Building a personal ocular system
When building your personal ocular system, you first need to decide what focal lengths and types best fit your needs. The telescope(s) you own and the viewing that you intend to do, along with any special requirements, should guide your selection. If you view while wearing eyeglasses, for example, you will need oculars that offer a generous amount of eye relief regardless of focal length; you might decide to eschew oculars with less than 20mm of eye relief. Having decided how many oculars you can afford, at approximately what focal lengths, you can then ponder the best way to acquire them.
I have built a reasonable collection of oculars over the years by "cherry picking" (mix and match) from different brands and lines. This is what happens if you base your selections on focal length, suitability for purpose and price without much regard for brand or line. The result is that in the short to medium focal lengths I now own 4mm, 7mm and 9mm Burgess/TMB Planetary oculars plus 8mm, 12mm, 14mm and 18mm Tele Vue Radians. In the longer focal lengths I am using a 25mm Celestron X-Cel, 32mm Tele Vue Plossl and 40mm Celestron Plossl. As a "catch all" ocular, I acquired a Tele Vue 8-24mm Click-Stop Zoom. This rather eclectic ocular collection does a pretty good job!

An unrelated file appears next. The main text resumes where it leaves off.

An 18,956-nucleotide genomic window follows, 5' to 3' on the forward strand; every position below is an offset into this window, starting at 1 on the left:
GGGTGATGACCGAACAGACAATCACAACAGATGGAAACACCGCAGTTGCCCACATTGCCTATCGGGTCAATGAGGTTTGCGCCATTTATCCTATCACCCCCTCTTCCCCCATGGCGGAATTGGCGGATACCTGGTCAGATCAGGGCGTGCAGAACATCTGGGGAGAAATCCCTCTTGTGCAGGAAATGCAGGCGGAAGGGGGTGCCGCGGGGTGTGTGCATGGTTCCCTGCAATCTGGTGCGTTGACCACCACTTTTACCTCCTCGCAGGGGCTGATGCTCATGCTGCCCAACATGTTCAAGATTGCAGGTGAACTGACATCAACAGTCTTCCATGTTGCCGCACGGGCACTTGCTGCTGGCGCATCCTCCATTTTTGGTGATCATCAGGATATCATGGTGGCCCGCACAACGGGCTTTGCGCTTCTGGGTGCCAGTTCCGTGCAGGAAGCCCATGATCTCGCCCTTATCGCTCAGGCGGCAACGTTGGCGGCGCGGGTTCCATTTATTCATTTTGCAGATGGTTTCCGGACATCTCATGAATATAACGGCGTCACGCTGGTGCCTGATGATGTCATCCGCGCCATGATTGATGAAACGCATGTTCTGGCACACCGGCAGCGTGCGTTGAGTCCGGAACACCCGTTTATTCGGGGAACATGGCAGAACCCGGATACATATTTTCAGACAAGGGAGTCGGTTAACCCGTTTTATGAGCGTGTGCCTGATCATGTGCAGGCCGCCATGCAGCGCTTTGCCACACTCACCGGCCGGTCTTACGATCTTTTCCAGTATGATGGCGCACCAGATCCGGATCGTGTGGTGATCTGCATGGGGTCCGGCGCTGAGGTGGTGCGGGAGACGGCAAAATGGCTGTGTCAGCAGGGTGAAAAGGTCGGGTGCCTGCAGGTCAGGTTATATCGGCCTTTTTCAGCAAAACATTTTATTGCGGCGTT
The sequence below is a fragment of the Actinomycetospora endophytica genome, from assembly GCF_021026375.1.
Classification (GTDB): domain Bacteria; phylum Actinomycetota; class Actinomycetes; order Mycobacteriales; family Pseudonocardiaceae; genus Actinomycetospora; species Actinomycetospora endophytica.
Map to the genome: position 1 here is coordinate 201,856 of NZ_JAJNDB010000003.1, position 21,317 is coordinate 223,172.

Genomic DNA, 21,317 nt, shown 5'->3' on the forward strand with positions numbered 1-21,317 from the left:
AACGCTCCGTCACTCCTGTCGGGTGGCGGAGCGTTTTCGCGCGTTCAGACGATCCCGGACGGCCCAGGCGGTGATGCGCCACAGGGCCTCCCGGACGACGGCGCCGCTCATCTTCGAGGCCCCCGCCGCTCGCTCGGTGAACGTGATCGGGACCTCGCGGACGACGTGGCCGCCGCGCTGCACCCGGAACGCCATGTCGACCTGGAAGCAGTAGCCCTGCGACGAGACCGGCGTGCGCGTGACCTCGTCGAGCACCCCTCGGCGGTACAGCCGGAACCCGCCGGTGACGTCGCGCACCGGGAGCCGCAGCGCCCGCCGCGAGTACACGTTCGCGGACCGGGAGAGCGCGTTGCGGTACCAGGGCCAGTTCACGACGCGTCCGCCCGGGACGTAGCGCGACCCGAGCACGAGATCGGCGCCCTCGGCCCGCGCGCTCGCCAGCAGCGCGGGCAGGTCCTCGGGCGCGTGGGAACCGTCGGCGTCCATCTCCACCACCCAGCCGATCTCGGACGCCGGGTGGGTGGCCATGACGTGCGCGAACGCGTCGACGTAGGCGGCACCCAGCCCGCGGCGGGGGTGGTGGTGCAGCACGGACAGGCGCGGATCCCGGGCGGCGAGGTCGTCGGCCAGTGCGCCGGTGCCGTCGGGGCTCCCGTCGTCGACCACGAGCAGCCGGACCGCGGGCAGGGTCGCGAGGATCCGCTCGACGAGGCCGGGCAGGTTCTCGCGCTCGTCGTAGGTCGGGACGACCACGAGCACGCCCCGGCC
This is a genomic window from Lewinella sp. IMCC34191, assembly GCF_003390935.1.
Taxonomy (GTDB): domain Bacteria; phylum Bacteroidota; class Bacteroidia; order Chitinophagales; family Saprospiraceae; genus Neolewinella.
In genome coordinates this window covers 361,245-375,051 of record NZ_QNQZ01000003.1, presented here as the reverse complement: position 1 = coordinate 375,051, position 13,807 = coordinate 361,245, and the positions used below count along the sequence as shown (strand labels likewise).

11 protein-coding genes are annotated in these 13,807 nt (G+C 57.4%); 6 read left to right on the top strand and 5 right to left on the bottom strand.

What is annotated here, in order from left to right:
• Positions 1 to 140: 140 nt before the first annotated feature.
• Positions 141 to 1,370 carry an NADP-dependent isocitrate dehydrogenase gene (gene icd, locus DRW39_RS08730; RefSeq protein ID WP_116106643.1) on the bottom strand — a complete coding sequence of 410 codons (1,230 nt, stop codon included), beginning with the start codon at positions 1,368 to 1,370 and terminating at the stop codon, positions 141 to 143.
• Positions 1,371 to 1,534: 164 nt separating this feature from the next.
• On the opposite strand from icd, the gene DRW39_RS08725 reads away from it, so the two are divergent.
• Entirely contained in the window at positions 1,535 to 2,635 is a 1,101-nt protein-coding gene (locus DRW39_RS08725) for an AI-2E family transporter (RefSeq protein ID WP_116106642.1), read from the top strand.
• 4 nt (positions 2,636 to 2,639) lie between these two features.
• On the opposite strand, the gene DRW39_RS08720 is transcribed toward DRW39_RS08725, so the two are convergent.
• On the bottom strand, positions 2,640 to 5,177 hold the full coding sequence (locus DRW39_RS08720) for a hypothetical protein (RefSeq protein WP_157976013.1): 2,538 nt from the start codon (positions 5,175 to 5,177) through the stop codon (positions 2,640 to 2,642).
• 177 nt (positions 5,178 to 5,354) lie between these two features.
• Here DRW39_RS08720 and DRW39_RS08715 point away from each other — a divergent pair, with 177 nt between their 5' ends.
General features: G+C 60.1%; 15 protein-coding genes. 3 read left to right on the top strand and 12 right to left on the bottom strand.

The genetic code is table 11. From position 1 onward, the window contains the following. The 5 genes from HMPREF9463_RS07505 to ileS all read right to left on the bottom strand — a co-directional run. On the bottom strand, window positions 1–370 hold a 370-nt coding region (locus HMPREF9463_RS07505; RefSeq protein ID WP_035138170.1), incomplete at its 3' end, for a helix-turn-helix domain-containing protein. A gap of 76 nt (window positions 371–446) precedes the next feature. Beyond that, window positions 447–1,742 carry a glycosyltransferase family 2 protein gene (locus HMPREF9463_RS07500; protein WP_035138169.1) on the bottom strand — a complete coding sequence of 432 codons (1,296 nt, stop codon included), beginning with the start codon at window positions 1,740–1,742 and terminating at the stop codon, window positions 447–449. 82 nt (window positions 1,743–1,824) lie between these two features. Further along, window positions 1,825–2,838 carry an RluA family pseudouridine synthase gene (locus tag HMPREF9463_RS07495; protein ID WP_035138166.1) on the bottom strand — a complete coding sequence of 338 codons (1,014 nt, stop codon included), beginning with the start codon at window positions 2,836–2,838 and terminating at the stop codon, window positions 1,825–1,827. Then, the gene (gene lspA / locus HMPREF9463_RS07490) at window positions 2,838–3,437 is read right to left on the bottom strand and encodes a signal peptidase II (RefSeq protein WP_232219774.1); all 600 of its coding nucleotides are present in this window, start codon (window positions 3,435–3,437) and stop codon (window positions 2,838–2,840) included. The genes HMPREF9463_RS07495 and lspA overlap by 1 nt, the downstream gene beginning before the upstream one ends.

Rather than mix and match brands and lines, you might choose a favorite brand and select oculars from its various lines. For example, you could not go wrong by deciding to standardize on Tele Vue 1.25" oculars. You might decide to buy Nagler 6 oculars in the shortest focal lengths, such as 5mm and 7mm. You could switch to Radians for your 8mm, 12mm, 14mm and 18mm oculars. In the longer focal lengths, a 24mm Panoptic plus 32mm and 40mm Plossl oculars would serve nicely for deep sky viewing. You would be using different optical designs optimized for different purposes, but they would be similar in quality and appearance/graphics. The members of your local astronomy club would be impressed with your knowledge, discrimination and style.
It is worth noting that the Tele Vue Plossl, Celestron Omni Series Plossl, Baader Planetarium Hyperion and Meade Series 4000 Super Plossl eyepieces, among others, are available in a wide range of focal lengths, from short to long. Most of the oculars within these individual Tele Vue, Celestron, Orion and Meade lines are parfocal, meaning that they all come into sharp focus at the same distance, eliminating all but the most minor need for re-focusing. Years ago I had a complete set of first generation Celestron Plossl oculars, from 7.5mm to 45mm. Economic circumstances eventually forced the sale of my telescope and I foolishly sold my oculars along with it, thus learning an important, if bitter, lesson: never sell your oculars! If you want to stay with one brand and line for the sake of uniformity, the ocular lines mentioned in the first sentence of this paragraph might be worth considering.
Copyright 2009, 2011 by Chuck Hawks. All rights reserved.